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Ashoka Bulletin
Making education a seamless experience for students with disabilities
The Office of Learning Support has pioneered inclusion since 2016 in private education

 

‘Studying at a university should be an exciting time for any student. Yet, for those who face learning challenges, it can be an anxious time. The Office of Learning Support (OLS) at Ashoka provides state-of-the-art support to ensure that every student has a fulfilling experience.’

 

 Reena Gupta, Director,

Office of Learning Support at Ashoka University

 

Founded in 2016 with the backing of the founders, the OLS has evolved from supporting students with learning disabilities to including those with sensory impairments. ‘Using latest technological advancements, we make sure we understand, procure and incorporate best practices in our services,’ adds Gupta.

 

For instance, the OLS developed a special accessible microsite hosted within the main University website, which is compatible with screenreading software for visually impaired students. One such graduate, Shakul Raj Sonkar, who did his major in Mathematics is now working as a management trainee with Clix Capital. Watch him share his experience in the video below.

 

Shakul Rak Sonkar sharing his experience of how the OLS supported him in realising his goals.

 

‘After assessing learning difficulties, the cognitive and academic profile of a student, we offer individualised support for specific learning needs,’ explains Aditya Sen, Deputy Manager at the OLS. The Office continues to improvise by adopting latest pedagogic approaches towards disability services. Given it follows a non-disclosure policy, the support does not impact the student’s academic records.

 

Not just students with special needs, even for regular students the course requirements can be overwhelming, especially if they need support to deliver at full potential. The OLS steps in here as well.

 

An undergraduate student from the class of 2020 shares, ‘The OLS was instrumental in my daily functioning at Ashoka University, especially in my first semester. Although I did not require explicit help in the classroom, due to a learning disability or handicap of some sort, I used to get easily bogged down by the workload. The Office helped me in organising my workload by myself, and taught me to balance various responsibilities with academics. Their help made me more confident, both in the quality of work produced, and the relative ease with which I am able to approach professors and communicate with them directly about any problems I face.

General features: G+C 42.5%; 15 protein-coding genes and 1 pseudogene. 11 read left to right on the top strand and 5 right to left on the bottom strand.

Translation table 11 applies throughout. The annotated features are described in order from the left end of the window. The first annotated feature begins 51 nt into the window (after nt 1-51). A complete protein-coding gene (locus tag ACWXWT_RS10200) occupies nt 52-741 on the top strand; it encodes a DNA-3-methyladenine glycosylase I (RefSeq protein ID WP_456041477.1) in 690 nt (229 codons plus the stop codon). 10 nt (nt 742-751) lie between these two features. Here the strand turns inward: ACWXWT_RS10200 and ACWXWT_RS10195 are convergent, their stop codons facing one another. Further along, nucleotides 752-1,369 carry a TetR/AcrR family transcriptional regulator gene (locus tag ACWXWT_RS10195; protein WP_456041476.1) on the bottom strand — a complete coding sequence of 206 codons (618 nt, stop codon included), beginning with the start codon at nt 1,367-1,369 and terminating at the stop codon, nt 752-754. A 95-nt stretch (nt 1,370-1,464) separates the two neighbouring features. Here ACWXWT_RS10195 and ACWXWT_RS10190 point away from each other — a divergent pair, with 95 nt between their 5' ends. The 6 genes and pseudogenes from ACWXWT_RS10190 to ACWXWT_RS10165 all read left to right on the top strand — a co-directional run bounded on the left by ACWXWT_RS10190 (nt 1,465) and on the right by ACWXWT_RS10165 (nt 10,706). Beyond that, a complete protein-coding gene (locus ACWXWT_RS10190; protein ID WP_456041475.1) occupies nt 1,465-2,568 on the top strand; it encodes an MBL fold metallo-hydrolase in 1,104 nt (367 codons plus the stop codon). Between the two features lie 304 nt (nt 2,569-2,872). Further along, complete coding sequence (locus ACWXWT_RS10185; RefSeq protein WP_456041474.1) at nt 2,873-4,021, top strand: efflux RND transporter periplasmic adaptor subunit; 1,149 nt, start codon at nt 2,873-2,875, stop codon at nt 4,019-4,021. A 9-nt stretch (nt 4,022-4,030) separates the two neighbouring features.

Besides this, the OLS is also a good listener. From time to time, when I just needed to vent, they welcomed me. The best part is that there is no appointment system, which ensures complete approachability and freedom to speak about anything whenever a student feels the need. I am truly grateful to the OLS for providing support during my difficult times here, and I recommend it to those who need support of any kind.’

 

The OLS also conducts regular awareness programmes and drives. ‘During the month of October, which is the Dyslexia Awareness Month, the OLS organised a workshop conducted by Reena Gupta and Sheileja Rao from the Psychology Department to improve student understanding about the condition,’ says Assistant Manager at the Office Monika Bhalvani. 

 

Through sharing success stories, and an experiential learning approach, Gupta and Rao raised awareness about dyslexia among students, debunking many myths.

 

Similarly, on 3 December, 2019, the OLS observed the International Day of Persons with Disabilities (IDPD), by organising a talk by Dr Alim Chandani, founder of Accio Mango Pvt. Ltd.: Access Mantra, an accessible Resource and Innovation Centre for the Deaf in India. This was followed by an improv comedy session and a movie screening addressing the subject. 

 

Playground Improv Collective show designed by Blessin Varkey, an accessibility expert.

 

Taking its cutting-edge work forward, the OLS at Ashoka University has recently signed an MoU with eight institutions (IITs – Delhi, Kanpur, Madras; IIM Bangalore; IIIT Bangalore; Xavier’s Resource Centre for the Visually Challenged, Mumbai; Vision Empower; and I-Stem) to further strengthen the ecosystem for improving inclusion at higher education institutes in India at large, with a specific focus on STEM (Science Technology Engineering and Mathematics). The collective will create and share accessible Teaching & Learning resources among its members, while advocating for creating inclusive spaces.